Dr. Phil McGraw and Dr. John Whyte
Most health care professionals know they can’t fully assess patients’ health without looking at social determinants, the nonmedical factors that influence health outcomes. Income, housing, quality of schools, access to fresh produce and other factors play an important role in wellness. But there’s one we don’t fully acknowledge: the role of faith.
Faith, spirituality and a sense of purpose all have a beneficial effect on one’s emotional, physical and mental health.
This connection is well-established by researchers. Belief in a divine plan for one’s life can foster optimism and hope − attitudes that can boost mental and physical health, according to an analysis of more than 40 studies. Spiritual practices, such as prayer, can reduce stress and anxiety.
Spirituality and faith can even affect our physical health. According to a study published in the Journal of Health Psychology, religiosity, spirituality and frequency of prayer have been tied to lower cortisol levels.
Religious observance can boost immune system
In a study of more than 1,700 older adults, researchers at Duke University Medical Center found that those who practice religion had better immune function than those who didn’t. The findings persisted even when researchers adjusted for other factors that could impact immune system function, such as depression or chronic illness. The researchers suggest that the shared promotion of positive thoughts or experience of worship and adoration may help explain the physical health benefits.
Here’s how physicians at the Mayo Clinic sum up research on the topic: “Most studies have shown that religious involvement and spirituality are associated with better health outcomes, including greater longevity, coping skills, and health-related quality of life (even during terminal illness) and less anxiety, depression, and suicide.”
We also know that some health benefits can be more pronounced in organized religion than in belief itself. For example, if you’re a member of a house of worship, you’ve likely noticed that few people attend services alone. Just as important as the internal attitudes religion can foster are the social connections it can bring.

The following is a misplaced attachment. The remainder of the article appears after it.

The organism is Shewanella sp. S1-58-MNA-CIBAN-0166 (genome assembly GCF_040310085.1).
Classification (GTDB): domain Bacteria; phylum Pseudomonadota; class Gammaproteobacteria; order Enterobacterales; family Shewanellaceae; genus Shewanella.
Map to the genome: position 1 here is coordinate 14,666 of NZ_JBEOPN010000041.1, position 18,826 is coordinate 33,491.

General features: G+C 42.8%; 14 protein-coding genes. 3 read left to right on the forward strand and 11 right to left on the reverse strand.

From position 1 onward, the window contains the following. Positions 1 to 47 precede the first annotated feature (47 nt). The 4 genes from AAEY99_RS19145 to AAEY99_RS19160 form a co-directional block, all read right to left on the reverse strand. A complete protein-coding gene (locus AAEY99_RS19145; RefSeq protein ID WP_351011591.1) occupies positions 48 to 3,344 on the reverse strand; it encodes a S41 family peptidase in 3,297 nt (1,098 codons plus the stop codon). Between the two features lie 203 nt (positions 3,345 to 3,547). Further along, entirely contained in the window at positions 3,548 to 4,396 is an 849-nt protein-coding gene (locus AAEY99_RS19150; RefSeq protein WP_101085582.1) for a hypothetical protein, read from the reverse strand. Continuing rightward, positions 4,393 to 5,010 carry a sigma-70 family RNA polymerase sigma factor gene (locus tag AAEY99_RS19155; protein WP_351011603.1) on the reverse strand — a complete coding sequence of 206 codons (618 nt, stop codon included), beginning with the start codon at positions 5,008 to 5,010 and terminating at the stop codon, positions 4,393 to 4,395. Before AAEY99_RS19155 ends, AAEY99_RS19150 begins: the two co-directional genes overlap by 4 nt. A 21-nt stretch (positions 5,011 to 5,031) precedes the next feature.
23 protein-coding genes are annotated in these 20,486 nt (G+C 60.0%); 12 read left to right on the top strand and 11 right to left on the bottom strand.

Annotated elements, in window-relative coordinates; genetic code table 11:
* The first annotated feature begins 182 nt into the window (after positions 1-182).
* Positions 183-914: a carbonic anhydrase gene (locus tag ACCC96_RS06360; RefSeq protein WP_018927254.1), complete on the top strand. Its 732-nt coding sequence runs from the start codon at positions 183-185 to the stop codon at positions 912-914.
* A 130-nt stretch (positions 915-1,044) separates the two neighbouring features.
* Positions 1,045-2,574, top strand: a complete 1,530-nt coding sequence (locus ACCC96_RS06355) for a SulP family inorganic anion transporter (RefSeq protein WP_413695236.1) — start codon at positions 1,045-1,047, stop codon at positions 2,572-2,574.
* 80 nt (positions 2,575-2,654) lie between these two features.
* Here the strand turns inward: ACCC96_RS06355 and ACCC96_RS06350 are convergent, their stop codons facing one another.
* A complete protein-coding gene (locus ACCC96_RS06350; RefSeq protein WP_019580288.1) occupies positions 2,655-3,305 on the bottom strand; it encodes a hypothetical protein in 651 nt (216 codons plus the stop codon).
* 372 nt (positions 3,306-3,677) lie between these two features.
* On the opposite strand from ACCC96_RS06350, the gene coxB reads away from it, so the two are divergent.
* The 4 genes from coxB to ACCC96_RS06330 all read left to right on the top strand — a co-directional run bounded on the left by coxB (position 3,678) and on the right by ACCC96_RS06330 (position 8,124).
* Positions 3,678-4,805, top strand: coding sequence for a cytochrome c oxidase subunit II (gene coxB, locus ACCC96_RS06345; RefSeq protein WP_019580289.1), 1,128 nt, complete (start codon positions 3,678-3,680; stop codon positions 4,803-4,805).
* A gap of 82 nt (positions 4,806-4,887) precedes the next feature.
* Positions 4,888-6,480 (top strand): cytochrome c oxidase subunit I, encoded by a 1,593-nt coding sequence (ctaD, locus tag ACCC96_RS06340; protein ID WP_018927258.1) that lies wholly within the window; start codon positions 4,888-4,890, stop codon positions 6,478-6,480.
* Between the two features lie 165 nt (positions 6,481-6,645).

An epidemic of loneliness and a lack of community have contributed to a rapid rise in “deaths of despair” from suicide and substance abuse. Belonging to a faith organization can foster the sense of community that’s missing in so many people’s lives.
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Friendships and social support can lead to better health
People who attend services regularly tend to have more close friendships, which can in turn lead to better health outcomes. One study found that cancer patients who belonged to a church choir reported better vitality and mental health despite no changes in their physical condition. Simply having social support and coming together to sing was enough to improve their sense of well-being.
Harvard researchers have also found that men and women who attend services weekly reduce their risk of dying a death of despair by 33% and 68%, respectively.
This social aspect can apply some positive peer pressure as well. Many healthy behaviors are what psychologists call “socially contagious.”
A recent study found that Black Americans who were more involved with their house of worship had better cardiovascular health partly because their community helped them make lifestyle changes, such as quitting smoking or eating healthier. It’s easier to reach your health goals when someone else encourages you and holds you accountable.
Despite the proven health benefits, religiosity is on the decline in America. The fastest-growing religious segment of the U.S. population is now “nones” − those who profess no religion.
We’re not here to evangelize, but as a doctor and a mental health professional, it’s important to note that a decline of religion and spirituality seems to be associated with potentially negative health effects.
You don’t have to join your nearest house of worship to enjoy good health. Your faith or sense of purpose, if any, is on you. But health is as much a matter of the soul as of the body. If you have a sense of faith, cultivate it. If you don’t, seek out places or situations that bring you a sense of connection and hope through meaningful relationships.
Dr. Phil McGraw, Ph.D., is one of the most well-known mental health professionals in the world and the host of one of daytime TV’s top-rated programs, “Dr. Phil.” Dr. John Whyte is chief medical officer of WebMD.